Thank you so much for the reply, Kaye. The example that the IRS uses doesn’t quite apply directly to my suggested hypothetical. Because the IRS’s millionaire has gifted $9 million, which is MORE than the future BEA (thanks for that term too…”BEA”…new to me). My question applies to the millionaire who gifts less than the future BEA, but will have a unified prior gift and estate sum of more than the future BEA. My guy seems to get no credit for the prior gift yet had his gift been much bigger, he’d get full credit.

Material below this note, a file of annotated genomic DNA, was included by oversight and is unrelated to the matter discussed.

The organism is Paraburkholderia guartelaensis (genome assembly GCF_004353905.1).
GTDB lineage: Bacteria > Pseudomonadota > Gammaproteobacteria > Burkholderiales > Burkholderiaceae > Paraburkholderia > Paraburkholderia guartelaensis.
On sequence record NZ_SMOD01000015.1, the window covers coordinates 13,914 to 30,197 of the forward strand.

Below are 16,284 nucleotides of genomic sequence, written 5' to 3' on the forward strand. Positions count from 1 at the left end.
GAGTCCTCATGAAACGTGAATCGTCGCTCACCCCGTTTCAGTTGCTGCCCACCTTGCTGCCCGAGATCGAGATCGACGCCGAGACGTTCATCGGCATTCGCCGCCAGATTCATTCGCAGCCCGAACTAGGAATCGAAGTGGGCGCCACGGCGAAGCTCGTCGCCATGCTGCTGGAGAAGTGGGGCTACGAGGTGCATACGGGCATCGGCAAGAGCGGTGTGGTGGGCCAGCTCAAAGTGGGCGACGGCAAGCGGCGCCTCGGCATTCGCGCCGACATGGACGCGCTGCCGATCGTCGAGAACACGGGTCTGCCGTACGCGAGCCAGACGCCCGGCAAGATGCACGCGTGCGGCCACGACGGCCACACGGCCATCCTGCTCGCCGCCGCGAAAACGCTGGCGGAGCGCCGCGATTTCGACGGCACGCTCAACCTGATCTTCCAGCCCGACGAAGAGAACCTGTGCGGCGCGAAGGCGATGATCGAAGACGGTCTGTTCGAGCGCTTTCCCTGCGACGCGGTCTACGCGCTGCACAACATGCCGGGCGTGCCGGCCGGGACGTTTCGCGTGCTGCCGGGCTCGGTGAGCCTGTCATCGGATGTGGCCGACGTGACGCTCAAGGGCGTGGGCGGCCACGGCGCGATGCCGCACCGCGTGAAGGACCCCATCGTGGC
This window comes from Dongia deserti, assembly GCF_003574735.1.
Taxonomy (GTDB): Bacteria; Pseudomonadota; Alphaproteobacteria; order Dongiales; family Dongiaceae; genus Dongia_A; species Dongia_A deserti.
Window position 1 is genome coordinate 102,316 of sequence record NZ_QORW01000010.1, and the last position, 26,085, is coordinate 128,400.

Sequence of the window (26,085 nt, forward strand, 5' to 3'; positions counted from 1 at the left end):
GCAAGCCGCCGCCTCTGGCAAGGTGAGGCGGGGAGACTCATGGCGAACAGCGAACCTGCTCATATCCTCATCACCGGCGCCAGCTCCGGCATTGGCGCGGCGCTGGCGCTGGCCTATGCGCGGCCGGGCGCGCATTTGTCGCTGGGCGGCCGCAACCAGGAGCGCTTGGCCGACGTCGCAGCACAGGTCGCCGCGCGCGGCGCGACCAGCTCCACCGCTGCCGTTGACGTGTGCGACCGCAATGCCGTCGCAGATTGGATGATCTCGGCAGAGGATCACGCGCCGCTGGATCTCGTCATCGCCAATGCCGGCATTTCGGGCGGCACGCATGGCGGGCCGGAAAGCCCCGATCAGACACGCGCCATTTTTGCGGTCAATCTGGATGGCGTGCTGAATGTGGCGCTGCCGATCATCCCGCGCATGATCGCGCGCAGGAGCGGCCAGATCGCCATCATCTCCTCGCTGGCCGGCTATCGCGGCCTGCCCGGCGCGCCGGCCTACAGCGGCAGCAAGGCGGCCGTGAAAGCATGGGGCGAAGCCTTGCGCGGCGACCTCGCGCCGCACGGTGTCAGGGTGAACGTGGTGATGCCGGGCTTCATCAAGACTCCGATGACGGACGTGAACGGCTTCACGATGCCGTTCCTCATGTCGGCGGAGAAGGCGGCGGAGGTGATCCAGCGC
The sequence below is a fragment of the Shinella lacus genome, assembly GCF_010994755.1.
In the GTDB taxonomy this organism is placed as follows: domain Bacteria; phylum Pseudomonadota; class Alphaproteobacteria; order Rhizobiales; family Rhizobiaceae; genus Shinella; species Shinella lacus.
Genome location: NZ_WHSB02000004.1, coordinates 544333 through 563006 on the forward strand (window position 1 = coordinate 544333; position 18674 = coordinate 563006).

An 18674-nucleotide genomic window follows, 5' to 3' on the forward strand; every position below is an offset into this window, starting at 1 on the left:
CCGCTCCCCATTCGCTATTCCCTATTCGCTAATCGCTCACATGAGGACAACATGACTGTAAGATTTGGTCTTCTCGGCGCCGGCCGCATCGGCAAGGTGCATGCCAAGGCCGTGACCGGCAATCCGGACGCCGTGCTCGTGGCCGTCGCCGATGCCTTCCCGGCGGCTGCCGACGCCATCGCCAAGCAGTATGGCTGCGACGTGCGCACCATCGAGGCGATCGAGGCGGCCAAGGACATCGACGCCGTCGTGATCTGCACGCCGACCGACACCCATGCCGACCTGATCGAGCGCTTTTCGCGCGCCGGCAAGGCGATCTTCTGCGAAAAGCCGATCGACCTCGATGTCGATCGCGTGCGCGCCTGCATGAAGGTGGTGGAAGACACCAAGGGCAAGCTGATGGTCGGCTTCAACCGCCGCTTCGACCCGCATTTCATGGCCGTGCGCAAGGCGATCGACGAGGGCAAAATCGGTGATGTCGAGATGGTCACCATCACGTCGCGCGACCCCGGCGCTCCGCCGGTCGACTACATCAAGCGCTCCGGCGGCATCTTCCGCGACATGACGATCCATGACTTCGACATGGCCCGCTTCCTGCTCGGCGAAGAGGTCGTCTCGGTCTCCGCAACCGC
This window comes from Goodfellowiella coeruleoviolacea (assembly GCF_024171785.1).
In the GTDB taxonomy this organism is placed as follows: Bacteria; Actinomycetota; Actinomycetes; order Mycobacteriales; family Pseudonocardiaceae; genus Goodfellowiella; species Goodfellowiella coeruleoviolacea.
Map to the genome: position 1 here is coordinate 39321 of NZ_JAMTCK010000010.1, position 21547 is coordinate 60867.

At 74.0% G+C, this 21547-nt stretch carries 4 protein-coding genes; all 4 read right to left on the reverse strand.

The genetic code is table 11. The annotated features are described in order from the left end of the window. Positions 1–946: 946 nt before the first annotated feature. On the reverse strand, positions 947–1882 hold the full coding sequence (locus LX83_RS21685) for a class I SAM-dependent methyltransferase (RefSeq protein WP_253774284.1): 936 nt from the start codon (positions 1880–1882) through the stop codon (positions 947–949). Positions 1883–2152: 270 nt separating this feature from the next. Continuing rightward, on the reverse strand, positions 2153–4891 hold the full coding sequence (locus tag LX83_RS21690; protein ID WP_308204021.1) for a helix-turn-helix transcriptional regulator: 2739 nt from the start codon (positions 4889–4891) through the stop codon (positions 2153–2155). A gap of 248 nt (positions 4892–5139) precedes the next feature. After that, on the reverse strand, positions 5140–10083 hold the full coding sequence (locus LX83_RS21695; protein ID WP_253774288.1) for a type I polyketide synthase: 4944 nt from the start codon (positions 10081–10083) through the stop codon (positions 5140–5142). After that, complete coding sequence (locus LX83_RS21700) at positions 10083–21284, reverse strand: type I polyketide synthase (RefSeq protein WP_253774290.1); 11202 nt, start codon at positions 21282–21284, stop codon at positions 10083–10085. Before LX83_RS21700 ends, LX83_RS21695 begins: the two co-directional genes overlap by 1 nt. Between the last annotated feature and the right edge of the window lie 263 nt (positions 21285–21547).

In the IRS scenario, above, the decedent will have been able to transfer $9 million tax free because he did so before 2026. Yet the millionaire who gifts $2 million today and dies with, say $10 million more after 2025, will only get credit for $5 million…right? Or will he/she get credit for $7 million, to be in fairness parity with the wealthier guy who was able to gift a full $9 million during his lifetime. (I know, taxation is often not fair, but I’m seriously just trying to understand how this is going to work.)